29. Thought I should share with Camberwell Online that there’s a special screening of the documentary “Still The Enemy Within” coming to Peckhamplex in Rye Lane on Thurs 29 January for one night only. The film examines the 19845 British Miners Strike from the perspective of the miners and those who supported them. Starts at 6pm and there is a Q&A with the filmmakers and some of the participants in the film afterwards. Here’s a link to the bookings page for anyone interested:

  30. @Mushtimushta

    Good call regarding the “Still The Enemy Within” documentary.

    It’s an excellent film and one which will get another showing during…

    Camberwell Free Film Festival 2015 which runs from Thursday 19 March — Sunday 29 March.

    There will be a mix of classic, contemporary & cult films plus a couple of family favourites and a few more docs to entertain and inform 🙂

    The old peacocks store would probably do well as a Wilkinson’s — who are the new Woolworths

  31. 66066 rolled through this weekend, a good portent for the year, surely. This unglamorous Class 66 is often seen on the Margam to Corby “Crap Town” run, pulling a train of steel coils.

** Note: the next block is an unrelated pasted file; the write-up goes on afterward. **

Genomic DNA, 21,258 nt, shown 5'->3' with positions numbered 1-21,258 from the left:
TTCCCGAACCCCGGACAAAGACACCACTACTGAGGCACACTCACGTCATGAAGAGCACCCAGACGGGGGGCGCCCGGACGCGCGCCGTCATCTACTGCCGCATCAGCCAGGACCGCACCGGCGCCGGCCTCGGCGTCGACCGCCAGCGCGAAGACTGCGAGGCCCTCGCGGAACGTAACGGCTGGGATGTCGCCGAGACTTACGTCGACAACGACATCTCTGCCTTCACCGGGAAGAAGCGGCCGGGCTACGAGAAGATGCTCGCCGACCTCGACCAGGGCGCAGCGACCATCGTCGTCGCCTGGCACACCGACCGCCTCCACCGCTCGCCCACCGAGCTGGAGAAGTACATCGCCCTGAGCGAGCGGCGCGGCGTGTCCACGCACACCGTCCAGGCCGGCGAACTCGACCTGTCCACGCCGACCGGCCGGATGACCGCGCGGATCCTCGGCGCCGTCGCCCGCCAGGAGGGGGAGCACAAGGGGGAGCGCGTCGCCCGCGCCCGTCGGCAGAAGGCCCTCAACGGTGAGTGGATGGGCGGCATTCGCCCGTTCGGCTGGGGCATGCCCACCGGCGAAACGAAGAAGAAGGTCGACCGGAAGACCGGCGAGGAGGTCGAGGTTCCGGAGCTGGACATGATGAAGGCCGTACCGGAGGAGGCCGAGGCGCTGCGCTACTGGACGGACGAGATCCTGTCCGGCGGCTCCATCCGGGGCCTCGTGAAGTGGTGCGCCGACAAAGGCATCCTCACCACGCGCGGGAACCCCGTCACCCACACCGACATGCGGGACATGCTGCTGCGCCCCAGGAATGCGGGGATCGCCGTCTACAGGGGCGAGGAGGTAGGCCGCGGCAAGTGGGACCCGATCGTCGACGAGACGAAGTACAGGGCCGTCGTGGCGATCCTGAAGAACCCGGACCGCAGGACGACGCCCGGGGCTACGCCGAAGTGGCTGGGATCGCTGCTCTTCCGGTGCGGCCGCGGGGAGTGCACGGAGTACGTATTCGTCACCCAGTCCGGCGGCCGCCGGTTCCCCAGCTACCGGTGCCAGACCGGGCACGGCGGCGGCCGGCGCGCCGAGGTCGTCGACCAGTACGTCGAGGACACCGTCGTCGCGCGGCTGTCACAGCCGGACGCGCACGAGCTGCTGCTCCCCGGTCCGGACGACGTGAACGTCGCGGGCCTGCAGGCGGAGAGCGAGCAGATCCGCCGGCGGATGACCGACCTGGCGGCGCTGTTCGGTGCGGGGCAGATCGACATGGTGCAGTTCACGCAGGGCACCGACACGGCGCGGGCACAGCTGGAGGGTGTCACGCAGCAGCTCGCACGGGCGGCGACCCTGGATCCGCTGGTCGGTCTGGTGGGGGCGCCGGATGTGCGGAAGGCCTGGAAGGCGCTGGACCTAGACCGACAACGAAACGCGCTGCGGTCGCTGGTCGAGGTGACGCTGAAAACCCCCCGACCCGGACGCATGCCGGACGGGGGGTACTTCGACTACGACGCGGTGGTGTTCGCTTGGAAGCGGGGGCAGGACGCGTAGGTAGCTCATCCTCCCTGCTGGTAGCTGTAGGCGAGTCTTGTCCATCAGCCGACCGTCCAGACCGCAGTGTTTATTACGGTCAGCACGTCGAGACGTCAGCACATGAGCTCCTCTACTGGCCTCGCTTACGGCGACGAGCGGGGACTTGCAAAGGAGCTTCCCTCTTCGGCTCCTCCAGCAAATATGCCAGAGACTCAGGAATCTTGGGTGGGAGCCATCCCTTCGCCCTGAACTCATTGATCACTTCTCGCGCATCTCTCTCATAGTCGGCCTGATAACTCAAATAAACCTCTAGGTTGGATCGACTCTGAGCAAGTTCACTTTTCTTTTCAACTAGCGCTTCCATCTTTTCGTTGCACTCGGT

32. Hamlet play leaders Margate on Saturday in a top-of-the-table clash of the titans. This is a must-see, must-win, so-to-go-to match.

    First they play Leiston, tomorrow evening, at home, not so much of a fashionable fixture but also a win-win game that they must win.

    Margate on Saturday at 3pm, though, followed by fish and chips and seaside ale, perhaps a night in a guest-house at 1950s prices, then a trip to the Turner Gallery and a stroll along Ken’s easternmost beaches — the whole package is a brighten-up-January situationist’s beano.

  33. The planning application for the renovation of Camberwell Green are now online.

    It’s been a saga getting to this stage, but the plans look great. Except for one thing, the loo. It’s not moving. Apparently it’s so that bus drivers can use it (I would be interested if anyone has ever seen a bus driver using it?!).

    It really does say, welcome to Camberwell, it’s full of.…